ZWOLEN (Pol. Zwoleń ; Rus. Zvolen ), town in Kielce province, E. central Poland. In 1578 King Stephen Bathory permitted the Jews to settle and trade in the town. In 1591 King Sigismund iii prohibited the Jews of Zwolen from acquiring more than ten houses; they nevertheless owned more houses. In 1815 Zwolen was included in Congress Poland, and henceforth its Jewish population gradually increased, numbering 629 (33% of the total) in 1827; 1,350 (49%) in 1856; 3,242 (56%) in 1897; and 3,787 (51%) in 1921. Apart from petty trade, the Jews of Zwolen engaged in the manufacture of clothes and shoes, in tanning, and foodstuff production.
[Shimshon Leib Kirshenboim]
With the beginning of the German occupation in September 1939 the Jews were subjected to economic restrictions, confiscation of property, and forced payments of money. In 1941 people were seized and sent to the Pustkow labor camp. In the summer of 1942 transports of men and women capable of working were sent to the *Skarzysko-Kamienna labor camp. At the end of October 1942 deportations to the extermination camps began. In the process of assembling people about 100 were killed, especially the elderly and sick who could not carry out the Nazi orders. The deportees were sent to *Treblinka. Over 100 Jews who were engaged in putting deportees' property in order for the Germans remained in the city and were later transferred to labor camps.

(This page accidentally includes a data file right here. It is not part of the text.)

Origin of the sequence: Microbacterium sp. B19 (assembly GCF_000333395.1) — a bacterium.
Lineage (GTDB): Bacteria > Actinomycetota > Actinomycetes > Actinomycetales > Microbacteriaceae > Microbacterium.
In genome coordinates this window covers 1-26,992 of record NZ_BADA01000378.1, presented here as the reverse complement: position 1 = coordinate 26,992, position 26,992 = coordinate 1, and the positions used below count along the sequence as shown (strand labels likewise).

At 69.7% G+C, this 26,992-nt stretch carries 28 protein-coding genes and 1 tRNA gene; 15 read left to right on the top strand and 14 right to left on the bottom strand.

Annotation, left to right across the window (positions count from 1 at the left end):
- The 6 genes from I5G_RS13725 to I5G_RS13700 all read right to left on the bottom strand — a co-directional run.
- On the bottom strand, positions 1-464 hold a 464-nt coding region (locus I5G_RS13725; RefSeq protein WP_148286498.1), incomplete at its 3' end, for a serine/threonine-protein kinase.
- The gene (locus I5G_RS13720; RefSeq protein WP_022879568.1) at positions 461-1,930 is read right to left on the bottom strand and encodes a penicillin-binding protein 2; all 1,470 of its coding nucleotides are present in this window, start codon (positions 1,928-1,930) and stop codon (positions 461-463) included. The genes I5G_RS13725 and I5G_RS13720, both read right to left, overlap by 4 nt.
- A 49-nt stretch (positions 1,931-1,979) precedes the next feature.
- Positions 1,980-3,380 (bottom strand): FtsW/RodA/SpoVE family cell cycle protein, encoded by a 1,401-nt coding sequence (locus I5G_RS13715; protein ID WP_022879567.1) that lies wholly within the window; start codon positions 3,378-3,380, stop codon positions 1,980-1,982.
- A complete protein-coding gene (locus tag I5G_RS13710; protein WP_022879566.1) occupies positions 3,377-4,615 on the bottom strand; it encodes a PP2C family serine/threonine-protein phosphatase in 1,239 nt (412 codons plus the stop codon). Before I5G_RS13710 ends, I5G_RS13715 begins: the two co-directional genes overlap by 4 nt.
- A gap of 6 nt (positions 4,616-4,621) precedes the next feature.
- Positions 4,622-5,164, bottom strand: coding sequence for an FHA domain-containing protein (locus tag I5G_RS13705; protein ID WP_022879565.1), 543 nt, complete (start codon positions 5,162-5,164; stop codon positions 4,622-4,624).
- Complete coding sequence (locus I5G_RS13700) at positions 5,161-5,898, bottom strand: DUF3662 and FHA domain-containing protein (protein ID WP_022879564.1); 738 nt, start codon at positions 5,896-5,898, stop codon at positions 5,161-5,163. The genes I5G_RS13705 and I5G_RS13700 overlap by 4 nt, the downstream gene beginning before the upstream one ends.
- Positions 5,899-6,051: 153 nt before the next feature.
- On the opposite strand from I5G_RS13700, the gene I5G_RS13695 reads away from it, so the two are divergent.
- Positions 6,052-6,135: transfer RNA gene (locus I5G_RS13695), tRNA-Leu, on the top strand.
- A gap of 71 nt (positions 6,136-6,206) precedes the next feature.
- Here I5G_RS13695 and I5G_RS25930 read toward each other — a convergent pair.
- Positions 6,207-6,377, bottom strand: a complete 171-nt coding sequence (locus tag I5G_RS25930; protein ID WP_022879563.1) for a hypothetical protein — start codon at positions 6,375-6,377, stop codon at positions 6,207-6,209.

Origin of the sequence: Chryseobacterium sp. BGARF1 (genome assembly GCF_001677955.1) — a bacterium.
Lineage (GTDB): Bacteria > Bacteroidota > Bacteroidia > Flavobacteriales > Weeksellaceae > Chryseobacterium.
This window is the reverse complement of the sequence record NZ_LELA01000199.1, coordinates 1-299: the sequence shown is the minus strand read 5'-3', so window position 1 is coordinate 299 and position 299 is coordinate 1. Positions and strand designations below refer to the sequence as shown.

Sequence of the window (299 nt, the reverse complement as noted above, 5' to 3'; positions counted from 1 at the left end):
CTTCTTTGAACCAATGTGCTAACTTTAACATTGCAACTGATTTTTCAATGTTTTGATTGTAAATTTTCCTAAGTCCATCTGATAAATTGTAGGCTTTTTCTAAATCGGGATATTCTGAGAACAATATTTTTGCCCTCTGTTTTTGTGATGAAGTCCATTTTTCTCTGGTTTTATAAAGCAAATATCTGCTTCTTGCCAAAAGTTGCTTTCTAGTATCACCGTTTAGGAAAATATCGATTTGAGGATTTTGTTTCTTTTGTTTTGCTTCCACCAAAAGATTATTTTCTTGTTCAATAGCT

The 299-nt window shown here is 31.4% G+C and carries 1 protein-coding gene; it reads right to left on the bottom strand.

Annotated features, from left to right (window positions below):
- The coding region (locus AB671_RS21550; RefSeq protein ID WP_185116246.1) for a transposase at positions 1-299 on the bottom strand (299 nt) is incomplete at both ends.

Halpern, Pinkas, index; B. Wasiutyński, Ludność żydowska w Polsce w wiekach xix i xx (1930), 32; Słownik geograficzny Królestwa Polskiego, 14 (1895), 700.
"Zwolen." Encyclopaedia Judaica. . Encyclopedia.com. (February 16, 2019). https://www.encyclopedia.com/religion/encyclopedias-almanacs-transcripts-and-maps/zwolen
"Zwolen." Encyclopaedia Judaica. . Retrieved February 16, 2019 from Encyclopedia.com: https://www.encyclopedia.com/religion/encyclopedias-almanacs-transcripts-and-maps/zwolen
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